While Christian missionaries translated hymns into the Ojibwe language in order to effect further assimilation, the Ojibwe have translated and adapted Christian hymnals to serve their own cultural context. The singing of these hymns in the Ojibwe language at funerals and other significant community events reinforces a distinctive Ojibwe identity.
Beginning in the 1830s, Protestant and Catholic missionaries translated their favorite hymns into the Ojibwe language and promoted their use as part of a campaign to root out the “Indianness” of Ojibwe people. Instead of indigenous music, deemed “savage” because it involved drumming and dancing, these hymns in the Ojibwe language were introduced to inculcate the virtues of “civilized” Christian life as described in hymn texts like the following:
Awake, my soul, and with the sun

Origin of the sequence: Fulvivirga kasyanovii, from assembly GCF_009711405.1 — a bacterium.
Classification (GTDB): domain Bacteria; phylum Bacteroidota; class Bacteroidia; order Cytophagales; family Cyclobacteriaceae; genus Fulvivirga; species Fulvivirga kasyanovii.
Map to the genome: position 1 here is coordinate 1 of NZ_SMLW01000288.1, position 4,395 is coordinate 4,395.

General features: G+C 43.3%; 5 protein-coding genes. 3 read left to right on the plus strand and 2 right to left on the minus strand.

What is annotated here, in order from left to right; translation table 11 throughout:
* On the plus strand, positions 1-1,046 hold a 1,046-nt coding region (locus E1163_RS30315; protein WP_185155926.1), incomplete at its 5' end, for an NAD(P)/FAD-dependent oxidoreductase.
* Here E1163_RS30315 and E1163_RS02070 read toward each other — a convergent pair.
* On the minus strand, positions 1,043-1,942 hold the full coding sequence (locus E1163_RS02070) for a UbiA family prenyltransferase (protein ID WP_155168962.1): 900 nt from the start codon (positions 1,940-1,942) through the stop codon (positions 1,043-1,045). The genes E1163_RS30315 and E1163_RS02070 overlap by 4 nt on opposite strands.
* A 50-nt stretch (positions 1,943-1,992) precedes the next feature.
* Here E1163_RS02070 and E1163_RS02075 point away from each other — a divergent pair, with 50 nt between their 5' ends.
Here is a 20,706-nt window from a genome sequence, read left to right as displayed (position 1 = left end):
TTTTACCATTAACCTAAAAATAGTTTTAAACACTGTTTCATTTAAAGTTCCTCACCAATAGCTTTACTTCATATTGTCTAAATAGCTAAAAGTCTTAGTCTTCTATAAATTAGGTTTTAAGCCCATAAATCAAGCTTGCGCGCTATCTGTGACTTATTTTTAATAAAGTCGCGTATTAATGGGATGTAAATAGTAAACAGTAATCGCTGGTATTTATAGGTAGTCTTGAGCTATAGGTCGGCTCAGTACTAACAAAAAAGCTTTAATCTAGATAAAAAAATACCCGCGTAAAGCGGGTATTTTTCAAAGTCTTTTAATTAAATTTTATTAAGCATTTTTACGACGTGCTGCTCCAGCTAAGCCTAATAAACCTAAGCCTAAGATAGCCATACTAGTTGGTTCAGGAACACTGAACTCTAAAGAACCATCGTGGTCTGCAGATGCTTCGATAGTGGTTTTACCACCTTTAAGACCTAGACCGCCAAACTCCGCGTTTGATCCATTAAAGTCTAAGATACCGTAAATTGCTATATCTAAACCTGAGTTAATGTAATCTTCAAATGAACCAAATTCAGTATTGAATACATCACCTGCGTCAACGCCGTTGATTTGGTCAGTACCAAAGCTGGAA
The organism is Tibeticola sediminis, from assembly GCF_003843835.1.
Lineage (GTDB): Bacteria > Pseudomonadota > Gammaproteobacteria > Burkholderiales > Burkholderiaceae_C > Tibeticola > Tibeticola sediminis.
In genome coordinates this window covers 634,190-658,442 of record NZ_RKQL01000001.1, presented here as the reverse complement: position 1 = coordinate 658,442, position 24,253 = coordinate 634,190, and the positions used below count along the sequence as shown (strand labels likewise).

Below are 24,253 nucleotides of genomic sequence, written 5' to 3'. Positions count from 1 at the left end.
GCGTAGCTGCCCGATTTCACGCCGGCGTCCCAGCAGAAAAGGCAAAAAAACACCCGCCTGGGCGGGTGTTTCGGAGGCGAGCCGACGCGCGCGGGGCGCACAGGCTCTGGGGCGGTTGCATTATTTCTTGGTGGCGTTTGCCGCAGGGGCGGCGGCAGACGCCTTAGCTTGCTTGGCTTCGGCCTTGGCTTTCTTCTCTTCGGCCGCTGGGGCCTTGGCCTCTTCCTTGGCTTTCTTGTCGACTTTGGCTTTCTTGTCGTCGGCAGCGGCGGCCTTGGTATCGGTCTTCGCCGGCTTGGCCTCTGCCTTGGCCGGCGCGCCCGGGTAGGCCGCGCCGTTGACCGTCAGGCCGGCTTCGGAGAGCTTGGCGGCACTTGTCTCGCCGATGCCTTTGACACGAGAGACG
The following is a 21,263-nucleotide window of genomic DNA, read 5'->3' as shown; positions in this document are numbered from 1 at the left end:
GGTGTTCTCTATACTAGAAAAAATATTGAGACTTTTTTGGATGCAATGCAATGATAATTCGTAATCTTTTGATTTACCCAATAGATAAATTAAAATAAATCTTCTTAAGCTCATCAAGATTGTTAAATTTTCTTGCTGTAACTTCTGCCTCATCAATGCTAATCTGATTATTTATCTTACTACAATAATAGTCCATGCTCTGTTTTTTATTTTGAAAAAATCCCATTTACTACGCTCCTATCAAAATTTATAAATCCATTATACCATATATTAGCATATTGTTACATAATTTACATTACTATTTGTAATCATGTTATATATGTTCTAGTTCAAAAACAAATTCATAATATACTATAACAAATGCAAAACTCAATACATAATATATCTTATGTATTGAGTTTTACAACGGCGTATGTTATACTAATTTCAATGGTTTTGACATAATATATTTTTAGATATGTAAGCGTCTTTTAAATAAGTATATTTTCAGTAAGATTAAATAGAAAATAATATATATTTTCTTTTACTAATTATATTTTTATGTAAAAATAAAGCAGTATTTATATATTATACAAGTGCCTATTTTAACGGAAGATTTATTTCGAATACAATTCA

The daily stage of duty run,
Shake off dull sloth, and joyful rise,
To pay thy morning sacrifice.
Something about these songs caught the Ojibwe spiritual imagination. Missionaries wrote often of how solemnly Native people sang them and noticed that discrete groups of Ojibwe singers traveled among the reservations to bring hymn performances to important community gatherings, especially funeral wakes.
This tradition of singing hymns in the Ojibwe language at funeral wakes thrives today. Since so few Minnesota Ojibwes speak the original language fluently, hearing the living language sung at such charged moments in the life of the community makes these hymns emblematic of who the Ojibwe are as a people. Like many Native communities, Ojibwe people have transformed the music of missionization and colonialism to make it wholly their own.